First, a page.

Teachers lack support from parents

TEACHERS today are not given enough support from pupils parents, and it is leading to children becoming more unruly and unmanageable, writes Louise McEvoy. There used to be a time when, without question, parents would back teachers up when their child wa

TEACHERS today are not given enough support from pupils' parents, and it is leading to children becoming more unruly and unmanageable, writes Louise McEvoy.

There used to be a time when, without question, parents would back teachers up when their child was in trouble at school. A scolding at school would automatically be followed by a reprimand at home. It was a united front and children knew where they stood.

Now there is a culture where parents defend their little darlings to the last, often undermining teachers in front of their children.

A four-year-old has just become one of the youngest children in Britain to be expelled from school, thrown out weeks after starting for constantly disrupting classes and attacking teachers.


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Instead of being mortified and ashamed of their son for his behaviour, his parents have leapt to his defence and declared him simply "lively" and sometimes "a bit boisterous".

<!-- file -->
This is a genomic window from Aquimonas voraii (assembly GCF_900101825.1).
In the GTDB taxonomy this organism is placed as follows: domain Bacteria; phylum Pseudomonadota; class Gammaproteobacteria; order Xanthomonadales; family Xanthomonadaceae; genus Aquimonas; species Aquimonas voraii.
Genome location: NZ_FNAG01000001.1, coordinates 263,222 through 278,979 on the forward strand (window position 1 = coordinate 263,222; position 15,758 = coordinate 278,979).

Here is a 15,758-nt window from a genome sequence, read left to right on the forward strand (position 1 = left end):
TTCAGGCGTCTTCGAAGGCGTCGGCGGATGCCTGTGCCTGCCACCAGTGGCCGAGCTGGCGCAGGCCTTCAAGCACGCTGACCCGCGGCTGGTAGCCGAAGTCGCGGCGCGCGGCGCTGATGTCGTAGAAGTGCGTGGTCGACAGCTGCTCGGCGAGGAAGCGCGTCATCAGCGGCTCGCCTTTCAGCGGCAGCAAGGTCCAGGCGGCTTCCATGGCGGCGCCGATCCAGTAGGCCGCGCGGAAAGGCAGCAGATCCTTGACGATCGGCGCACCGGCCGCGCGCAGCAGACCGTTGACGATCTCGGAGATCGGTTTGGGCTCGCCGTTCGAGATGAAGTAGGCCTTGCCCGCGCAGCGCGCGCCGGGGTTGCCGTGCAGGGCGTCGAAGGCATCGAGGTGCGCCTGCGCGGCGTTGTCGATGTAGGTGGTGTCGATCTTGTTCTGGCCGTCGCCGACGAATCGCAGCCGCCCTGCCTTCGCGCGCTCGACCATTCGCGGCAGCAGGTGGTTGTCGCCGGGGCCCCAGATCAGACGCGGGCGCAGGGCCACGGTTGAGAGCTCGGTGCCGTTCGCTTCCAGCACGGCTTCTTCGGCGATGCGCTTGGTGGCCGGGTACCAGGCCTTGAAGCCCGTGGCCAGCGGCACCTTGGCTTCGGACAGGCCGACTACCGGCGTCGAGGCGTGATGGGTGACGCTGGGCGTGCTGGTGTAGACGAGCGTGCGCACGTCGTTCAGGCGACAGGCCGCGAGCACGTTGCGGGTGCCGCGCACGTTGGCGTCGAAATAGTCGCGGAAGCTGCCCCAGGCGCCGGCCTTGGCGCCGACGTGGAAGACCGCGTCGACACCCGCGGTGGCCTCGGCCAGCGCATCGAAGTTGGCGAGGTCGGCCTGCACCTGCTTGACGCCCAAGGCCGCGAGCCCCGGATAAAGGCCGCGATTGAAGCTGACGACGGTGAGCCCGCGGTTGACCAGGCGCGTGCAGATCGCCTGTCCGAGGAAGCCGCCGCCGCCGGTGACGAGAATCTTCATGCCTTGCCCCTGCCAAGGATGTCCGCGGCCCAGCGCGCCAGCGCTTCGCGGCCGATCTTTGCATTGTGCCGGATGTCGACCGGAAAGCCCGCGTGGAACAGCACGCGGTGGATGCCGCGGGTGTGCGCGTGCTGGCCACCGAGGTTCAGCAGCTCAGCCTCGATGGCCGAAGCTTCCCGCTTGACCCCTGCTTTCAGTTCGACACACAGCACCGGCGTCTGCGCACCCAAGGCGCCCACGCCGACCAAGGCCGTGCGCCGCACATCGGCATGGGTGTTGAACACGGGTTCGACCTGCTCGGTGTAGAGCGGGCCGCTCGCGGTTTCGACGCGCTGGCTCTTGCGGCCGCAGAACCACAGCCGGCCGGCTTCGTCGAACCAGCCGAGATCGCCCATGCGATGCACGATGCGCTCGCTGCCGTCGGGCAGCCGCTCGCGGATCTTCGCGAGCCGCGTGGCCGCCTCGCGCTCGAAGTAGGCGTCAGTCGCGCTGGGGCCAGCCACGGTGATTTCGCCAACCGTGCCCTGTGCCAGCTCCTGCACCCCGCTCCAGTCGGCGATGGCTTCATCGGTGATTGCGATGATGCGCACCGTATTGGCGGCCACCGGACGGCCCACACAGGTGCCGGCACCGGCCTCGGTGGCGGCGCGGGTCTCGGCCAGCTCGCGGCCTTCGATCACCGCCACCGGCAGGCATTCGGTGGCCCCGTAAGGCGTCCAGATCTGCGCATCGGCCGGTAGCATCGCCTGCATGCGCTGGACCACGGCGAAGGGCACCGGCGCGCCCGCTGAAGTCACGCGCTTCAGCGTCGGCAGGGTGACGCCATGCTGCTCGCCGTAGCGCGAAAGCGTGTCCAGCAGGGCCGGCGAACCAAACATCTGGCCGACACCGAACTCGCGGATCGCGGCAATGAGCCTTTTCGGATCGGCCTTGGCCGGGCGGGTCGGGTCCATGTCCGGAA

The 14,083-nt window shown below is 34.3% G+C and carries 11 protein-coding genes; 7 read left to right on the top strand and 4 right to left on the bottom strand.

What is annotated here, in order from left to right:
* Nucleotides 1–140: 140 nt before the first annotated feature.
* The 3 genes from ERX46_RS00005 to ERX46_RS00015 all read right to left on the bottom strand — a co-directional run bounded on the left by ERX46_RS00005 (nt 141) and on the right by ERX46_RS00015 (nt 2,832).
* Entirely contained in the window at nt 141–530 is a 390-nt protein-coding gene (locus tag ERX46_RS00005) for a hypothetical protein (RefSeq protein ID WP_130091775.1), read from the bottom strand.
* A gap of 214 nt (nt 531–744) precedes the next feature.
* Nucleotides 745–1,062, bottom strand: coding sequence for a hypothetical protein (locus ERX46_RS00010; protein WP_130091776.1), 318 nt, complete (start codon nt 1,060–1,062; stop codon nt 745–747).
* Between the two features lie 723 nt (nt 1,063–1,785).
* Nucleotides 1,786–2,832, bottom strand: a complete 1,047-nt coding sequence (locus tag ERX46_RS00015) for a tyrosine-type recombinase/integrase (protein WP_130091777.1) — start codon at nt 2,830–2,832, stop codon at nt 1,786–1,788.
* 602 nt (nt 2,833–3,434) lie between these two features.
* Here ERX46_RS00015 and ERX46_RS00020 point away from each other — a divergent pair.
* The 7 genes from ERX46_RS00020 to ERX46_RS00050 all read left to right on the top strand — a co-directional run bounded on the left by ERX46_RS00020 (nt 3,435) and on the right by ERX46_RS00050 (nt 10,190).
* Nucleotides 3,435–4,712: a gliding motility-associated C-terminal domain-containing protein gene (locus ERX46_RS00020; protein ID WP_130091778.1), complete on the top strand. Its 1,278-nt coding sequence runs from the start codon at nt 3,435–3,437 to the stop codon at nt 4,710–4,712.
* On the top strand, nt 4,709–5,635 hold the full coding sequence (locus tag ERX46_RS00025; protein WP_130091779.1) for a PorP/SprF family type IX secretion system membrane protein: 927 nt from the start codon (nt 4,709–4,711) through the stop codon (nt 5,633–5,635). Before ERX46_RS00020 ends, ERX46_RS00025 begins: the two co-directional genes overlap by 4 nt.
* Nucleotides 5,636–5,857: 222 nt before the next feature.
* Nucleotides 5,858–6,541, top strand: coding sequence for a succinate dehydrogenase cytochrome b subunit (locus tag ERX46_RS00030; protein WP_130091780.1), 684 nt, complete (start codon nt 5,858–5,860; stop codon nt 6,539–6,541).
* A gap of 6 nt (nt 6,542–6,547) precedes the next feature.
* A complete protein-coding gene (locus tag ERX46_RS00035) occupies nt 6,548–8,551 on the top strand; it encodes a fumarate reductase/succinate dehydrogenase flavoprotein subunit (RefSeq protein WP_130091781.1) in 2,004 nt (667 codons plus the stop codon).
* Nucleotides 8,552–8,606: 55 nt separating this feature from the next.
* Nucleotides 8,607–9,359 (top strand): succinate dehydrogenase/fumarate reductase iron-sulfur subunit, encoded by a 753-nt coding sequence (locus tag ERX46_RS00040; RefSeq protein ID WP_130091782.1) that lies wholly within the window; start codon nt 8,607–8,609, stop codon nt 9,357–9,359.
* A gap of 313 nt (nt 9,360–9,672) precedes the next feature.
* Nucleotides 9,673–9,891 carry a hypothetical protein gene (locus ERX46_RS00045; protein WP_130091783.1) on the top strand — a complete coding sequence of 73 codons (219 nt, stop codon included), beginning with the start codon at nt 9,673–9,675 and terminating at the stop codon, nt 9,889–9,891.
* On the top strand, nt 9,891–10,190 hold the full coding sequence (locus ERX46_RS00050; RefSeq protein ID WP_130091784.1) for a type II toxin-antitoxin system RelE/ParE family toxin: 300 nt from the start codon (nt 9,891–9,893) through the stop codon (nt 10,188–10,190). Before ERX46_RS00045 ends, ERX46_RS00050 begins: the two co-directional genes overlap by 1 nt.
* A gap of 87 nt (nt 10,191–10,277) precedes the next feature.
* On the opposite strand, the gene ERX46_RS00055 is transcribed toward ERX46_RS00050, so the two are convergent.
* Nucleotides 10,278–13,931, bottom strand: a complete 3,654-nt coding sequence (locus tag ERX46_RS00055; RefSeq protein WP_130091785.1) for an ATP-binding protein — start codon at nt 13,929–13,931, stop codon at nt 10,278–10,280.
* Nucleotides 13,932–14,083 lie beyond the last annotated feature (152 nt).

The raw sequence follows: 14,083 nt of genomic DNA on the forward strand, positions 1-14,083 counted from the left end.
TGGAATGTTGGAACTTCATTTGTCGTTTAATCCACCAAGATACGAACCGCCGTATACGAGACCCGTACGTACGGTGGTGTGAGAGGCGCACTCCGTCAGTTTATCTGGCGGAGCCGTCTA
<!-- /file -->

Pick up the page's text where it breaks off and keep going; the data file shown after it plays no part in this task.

The young boy's mother has used his age as an excuse for his behaviour, but any four-year-old should know how to behave properly and know the difference between right and wrong.

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Before he was expelled, he was sent home from class on four separate occasions, but his parents refused to agree to a special action plan to deal with his behaviour.

Teachers should be fully supported by parents in what is a difficult, demanding and dedicated profession, and parents should accept when their children are simply naughty.

Some parents put their children's unruly behaviour down to a modern illness such as Attention Deficit Hyperactivity Disorder (ADHD). It seems this is becoming an increasing trend, as more and more badly behaved children are diagnosed with such conditions. It seems perverse that some parents would prefer to label their children as ill, instead of plain naughty.

ADHD - which includes symptoms such as being easily distracted, finding it difficult to follow instructions, finding it difficult to play quietly, and often interrupting others - has become a dumping ground for bad behaviour. For many, it is simply an excuse for poor parenting.

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